Indian luxury trains, just like the entire Railway sector, were badly impacted due to the coronavirus pandemic. However, while normal train operations are coming back on track — and even outperforming the pre-pandemic numbers — the luxury trains seem to be losing steam, ministry data shows.
Post-2020, only Palace on Wheels, Golden Chariot and Maharaja’s Express have been running, according to the official ministry data accessed by News18.
The Maharaja’s Express had seven trips this financial year up to November 30 and earned Rs 14.34 crore. The average occupancy of the train was just 38 per cent. Last financial year, it had an exceptionally high occupancy of 82 per cent in the three trips it took.
Up to November 2022, Palace on Wheels had five trips with 38 per cent occupancy. Golden Chariot, which had just one trip, had an occupancy of 27 per cent.
Low Occupancy Even Before Pandemic
Further digging into the data shows that even before the pandemic hit, the occupancy of these trains was low. News18 has accessed the occupancy details of these trains since 2014 which reveal that the average occupancy of the trains between 2014 and 2022 had not crossed 50 per cent.
In 2014-15, Palace on Wheels took 35 trips and the occupancy was 56 per cent. The next year, during the same number of trips, the occupancy dropped to 48 per cent. In the next three financial years, the train had 33 trips each year. The average occupancy of this luxury train was 40 per cent in 2016-17; 55 per cent in 2017-18 and 56 per cent in 2018-19. In 2019-20, it showed slight improvement as the occupancy reached 59 per cent. The average occupancy for this train, covering Delhi, Agra and Rajasthan, between 2014-15 and 2022-23 stood at 39 per cent.
Maharaja’s Express, operating on a number of pan-India itineraries, had an average occupancy of 44 per cent between 2014-15 and 2022-23. In 2014-15, it had 34 trips with occupancy of 57 per cent. In the next financial year, the occupancy dropped to 52 per cent in 29 trips and during 2016-17, it went down to 39 per cent in 31 trips. The occupancy remained below 45 per cent between 2017-18 and 2019-20.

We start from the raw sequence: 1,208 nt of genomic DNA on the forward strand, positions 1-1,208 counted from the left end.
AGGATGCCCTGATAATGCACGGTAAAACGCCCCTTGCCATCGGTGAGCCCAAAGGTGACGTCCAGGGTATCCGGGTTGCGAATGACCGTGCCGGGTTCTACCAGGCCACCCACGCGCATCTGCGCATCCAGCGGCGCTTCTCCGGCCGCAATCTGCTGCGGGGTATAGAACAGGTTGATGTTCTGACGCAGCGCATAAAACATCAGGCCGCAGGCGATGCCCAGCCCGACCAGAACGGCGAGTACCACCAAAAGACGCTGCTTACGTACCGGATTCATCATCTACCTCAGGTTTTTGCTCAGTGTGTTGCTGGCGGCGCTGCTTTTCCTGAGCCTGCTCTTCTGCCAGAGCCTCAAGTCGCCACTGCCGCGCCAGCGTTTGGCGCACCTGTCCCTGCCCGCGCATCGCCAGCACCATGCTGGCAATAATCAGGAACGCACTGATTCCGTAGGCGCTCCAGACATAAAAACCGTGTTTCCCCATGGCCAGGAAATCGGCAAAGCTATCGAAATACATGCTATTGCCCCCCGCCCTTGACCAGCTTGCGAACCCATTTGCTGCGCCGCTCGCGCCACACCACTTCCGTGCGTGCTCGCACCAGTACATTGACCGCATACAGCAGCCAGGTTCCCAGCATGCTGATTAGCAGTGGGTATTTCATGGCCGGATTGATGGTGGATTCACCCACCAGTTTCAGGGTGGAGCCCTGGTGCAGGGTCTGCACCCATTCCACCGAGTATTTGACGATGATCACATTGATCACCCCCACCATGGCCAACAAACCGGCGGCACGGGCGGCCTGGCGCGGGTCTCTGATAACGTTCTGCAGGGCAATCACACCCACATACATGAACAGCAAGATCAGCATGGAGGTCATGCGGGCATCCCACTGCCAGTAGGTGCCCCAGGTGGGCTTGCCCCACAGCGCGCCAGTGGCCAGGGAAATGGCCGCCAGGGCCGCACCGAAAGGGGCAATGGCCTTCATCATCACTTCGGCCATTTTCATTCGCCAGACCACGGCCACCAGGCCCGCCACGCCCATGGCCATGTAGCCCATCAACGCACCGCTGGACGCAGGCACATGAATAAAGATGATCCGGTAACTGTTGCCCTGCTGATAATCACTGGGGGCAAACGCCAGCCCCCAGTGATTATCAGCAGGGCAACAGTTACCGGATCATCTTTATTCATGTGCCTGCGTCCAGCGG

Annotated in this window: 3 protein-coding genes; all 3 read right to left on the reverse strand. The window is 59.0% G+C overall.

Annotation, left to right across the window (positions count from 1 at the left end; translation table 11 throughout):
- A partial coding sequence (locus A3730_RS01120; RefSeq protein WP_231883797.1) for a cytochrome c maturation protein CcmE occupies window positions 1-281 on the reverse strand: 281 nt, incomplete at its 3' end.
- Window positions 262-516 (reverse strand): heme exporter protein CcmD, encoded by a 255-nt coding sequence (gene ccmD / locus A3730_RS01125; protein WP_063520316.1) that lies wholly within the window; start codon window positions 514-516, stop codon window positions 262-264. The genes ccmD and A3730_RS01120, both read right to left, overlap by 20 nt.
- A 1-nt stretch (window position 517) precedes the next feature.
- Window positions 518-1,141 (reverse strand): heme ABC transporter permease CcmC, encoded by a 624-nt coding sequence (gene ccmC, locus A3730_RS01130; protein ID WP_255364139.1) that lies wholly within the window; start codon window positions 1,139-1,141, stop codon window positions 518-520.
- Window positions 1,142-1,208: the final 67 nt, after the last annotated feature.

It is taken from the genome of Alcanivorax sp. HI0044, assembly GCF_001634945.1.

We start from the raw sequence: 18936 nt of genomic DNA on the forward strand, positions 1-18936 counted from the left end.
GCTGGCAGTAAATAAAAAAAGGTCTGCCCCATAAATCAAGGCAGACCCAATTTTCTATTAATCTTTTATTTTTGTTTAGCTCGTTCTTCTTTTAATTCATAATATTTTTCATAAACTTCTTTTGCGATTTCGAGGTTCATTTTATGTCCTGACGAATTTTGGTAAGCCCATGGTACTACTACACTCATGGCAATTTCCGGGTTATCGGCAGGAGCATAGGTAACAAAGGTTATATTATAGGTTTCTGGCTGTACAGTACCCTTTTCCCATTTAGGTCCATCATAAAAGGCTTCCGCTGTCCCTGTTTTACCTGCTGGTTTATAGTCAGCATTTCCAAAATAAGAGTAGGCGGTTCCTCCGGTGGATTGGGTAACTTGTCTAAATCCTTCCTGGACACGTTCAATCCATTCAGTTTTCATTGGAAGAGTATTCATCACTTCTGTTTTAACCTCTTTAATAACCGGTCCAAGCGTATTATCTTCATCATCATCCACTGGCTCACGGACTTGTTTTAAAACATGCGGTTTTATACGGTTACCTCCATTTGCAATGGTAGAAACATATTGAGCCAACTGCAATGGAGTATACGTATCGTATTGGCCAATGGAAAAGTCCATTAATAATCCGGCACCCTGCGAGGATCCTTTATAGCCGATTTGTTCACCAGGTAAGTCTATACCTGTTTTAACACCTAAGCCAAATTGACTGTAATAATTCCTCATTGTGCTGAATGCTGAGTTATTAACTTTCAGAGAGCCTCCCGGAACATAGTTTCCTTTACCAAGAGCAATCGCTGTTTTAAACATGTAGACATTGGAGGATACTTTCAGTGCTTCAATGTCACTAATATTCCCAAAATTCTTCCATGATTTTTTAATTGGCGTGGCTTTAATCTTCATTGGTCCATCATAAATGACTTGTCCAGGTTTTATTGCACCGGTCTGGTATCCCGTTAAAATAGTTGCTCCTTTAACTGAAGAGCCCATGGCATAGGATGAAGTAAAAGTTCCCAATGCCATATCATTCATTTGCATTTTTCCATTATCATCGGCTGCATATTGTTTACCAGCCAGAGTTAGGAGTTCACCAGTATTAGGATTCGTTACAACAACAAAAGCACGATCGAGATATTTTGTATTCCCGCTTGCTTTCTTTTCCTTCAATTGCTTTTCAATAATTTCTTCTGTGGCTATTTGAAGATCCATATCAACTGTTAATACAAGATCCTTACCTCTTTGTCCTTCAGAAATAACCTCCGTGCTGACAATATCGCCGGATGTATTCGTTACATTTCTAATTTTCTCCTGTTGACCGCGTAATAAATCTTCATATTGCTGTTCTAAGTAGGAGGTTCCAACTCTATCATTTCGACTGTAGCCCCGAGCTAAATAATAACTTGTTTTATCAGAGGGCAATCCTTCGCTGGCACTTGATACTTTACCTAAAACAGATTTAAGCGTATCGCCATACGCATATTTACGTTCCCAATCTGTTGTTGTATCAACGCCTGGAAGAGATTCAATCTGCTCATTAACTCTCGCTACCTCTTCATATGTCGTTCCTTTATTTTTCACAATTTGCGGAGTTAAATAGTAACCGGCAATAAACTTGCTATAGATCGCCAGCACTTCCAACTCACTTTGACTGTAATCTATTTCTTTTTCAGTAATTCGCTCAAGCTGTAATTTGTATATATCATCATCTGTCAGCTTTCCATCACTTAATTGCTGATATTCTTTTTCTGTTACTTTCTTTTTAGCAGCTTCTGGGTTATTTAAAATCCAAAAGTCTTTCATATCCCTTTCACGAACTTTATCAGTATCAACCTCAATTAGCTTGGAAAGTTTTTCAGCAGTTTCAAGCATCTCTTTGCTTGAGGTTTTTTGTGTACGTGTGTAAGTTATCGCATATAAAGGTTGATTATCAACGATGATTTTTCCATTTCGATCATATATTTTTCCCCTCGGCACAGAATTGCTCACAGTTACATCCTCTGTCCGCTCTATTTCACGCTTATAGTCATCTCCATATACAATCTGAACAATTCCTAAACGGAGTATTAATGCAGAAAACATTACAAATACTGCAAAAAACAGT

Golden Chariot had 11 trips in 2014-15 and 2016-17 with occupancy at 35 per cent. In 2015-16, the train had nine trips and the occupancy was 30 per cent. In 2017-18, the train had eight trips and the average occupancy was 41 per cent. It remained suspended in 2018-19 and 2019-20. In 2020-21, it had two trips with occupancy at 34 per cent.
Speaking to News18, a Railway Ministry official said the aim of these trains is to promote tourism and not bring in profit.
“It is correct that the operation of luxury tourist trains has been adversely impacted due to the Covid-19 pandemic. Now, these are covered under the Bharat Gaurav Trains scheme. The aim of these trains is to promote tourism. They run on a standard costing methodology based on haulage charge principles to promote rail-based tourism and not on a profit-making model,” the official said, seeking anonymity.
It is important to note that all luxury tourist trains have been brought under the ambit of the new Bharat Gaurav Trains scheme from this financial year. Under the policy, service providers have full flexibility to decide the themes, itineraries and tariff as per market demand.
The service provider offers a comprehensive package with facilities of rail transportation, accommodation, meals, local road transport and sightseeing. Running of tourist circuit trains rests with the service provider, while Indian Railways provides all assistance for operationalising these trains, including coach maintenance and stabling facilities.
Low Occupancy, Complimentary Travels in Dock
A standing committee on Railways, headed by West Bengal MP Sudip Bandyopadhyay, in 2019 had questioned the Railways on low occupancy of the luxury trains and also the complimentary trips provided by the Railways on these trains.
The committee said that the percentage of vacant seats during 2012 to 2017 has been 63.7, 61.07, 57.76, 45.46 and 45.81 for Maharaja Express, Golden Charriot, Royal Rajasthan on Wheels, Deccan Odyssey and Palace on Wheels, respectively.
“What was even more disturbing that in Maharaja Express, which is completely run by Indian Railways without state collaboration, during 2012-13, 2013-14, 2014-15, 2015-16 and 2016-17, the occupancy has been 29.86%, 32.22%, 41.8%, 41.58% and 36.03%, respectively,” the committee said, adding that during 2013-14, 758 seats were occupied out of 1,594 in which 97 seats had been occupied by complimentary travellers.
It also said that the provision of complimentary travel is continuing in these luxury trains on recommendation of either the Railway Board or IRCTC or the State Tourism Development Corporation.
The committee said it failed to understand “the need to provide complimentary travel when these luxury trains have hardly been generating the revenue to meet their own working expenses”.
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Originally published at www.news18.com